When first built in the 10th century, the Mezquita was (and still remains) one of the largest mosques in the world - at 24,000m2, it accommodated 10,000 worshippers, being second only to Mecca as a pilgrimage site. The building's existing 865 columns (originally 1293, before the cathedral arrived) were recycled from various sources, including the Visigothic basilica over which the mosque was built (look out for their carved capitals), as well as Roman temples. Hence the pillars' differing materials and heights - the taller ones were sunk into the floor, while the shorter ones had square columns added to create the distinctive red-and-white striped horseshoe-shaped arches. These sit below the second row of semicircular arches, to raise the height of the ceiling - an improvised, innovative and ingenious architectural style which produced one of Spain's oldest and most recognisable monuments.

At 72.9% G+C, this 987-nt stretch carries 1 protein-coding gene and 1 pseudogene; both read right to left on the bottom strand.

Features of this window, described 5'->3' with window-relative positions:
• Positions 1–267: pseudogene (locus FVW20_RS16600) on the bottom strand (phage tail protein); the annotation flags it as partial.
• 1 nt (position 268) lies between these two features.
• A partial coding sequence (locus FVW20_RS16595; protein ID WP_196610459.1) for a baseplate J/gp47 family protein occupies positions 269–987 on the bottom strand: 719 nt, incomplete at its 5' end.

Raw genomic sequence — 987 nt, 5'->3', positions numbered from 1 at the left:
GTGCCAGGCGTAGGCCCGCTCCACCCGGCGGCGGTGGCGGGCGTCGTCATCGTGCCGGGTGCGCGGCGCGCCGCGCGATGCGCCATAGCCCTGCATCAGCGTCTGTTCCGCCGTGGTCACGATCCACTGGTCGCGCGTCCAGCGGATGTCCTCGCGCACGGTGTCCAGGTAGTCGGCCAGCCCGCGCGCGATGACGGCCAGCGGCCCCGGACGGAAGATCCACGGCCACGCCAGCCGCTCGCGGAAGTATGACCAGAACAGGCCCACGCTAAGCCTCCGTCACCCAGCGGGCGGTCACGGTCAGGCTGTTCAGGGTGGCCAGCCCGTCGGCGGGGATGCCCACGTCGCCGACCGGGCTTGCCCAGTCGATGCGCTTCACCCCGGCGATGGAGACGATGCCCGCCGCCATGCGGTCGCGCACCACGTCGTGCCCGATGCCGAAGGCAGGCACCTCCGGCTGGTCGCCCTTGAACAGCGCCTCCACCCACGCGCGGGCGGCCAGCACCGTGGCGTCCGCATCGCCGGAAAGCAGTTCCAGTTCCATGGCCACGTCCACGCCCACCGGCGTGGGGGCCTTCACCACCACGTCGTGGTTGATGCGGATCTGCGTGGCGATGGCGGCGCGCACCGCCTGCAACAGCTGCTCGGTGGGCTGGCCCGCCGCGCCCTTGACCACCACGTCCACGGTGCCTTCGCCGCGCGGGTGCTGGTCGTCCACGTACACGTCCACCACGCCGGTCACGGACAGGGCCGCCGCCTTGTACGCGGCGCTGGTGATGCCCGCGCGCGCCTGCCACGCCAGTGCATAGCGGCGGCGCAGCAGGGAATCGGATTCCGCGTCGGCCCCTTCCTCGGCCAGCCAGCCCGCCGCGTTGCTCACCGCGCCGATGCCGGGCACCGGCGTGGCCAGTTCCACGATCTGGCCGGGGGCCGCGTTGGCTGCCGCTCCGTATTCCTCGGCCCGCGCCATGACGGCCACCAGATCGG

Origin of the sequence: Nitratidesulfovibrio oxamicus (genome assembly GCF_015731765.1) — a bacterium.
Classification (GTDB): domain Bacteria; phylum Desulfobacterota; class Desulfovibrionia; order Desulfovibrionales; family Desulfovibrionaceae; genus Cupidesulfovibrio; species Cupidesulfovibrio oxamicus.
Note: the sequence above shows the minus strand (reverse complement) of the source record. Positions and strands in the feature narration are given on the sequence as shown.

- Fact 1 - None of the (pilfered) pillars used to build Mezquita were the same height, which presented a technical challenge to its architects.
- Fact 2 - Torture and leather- not a kinky movie, but a taste of a couple of less well-known Cordoba museums
- Fact 3 - Sentimental and chocolate-boxy or lyrical and sensuous? Cordoba's most famous artist still provokes debate
- Fact 4 - Poets, philosophers and men of great learning - Cordoba produced some of history's greatest scholars
- Fact 5 - A historic square with a new flamenco centre in a medieval inn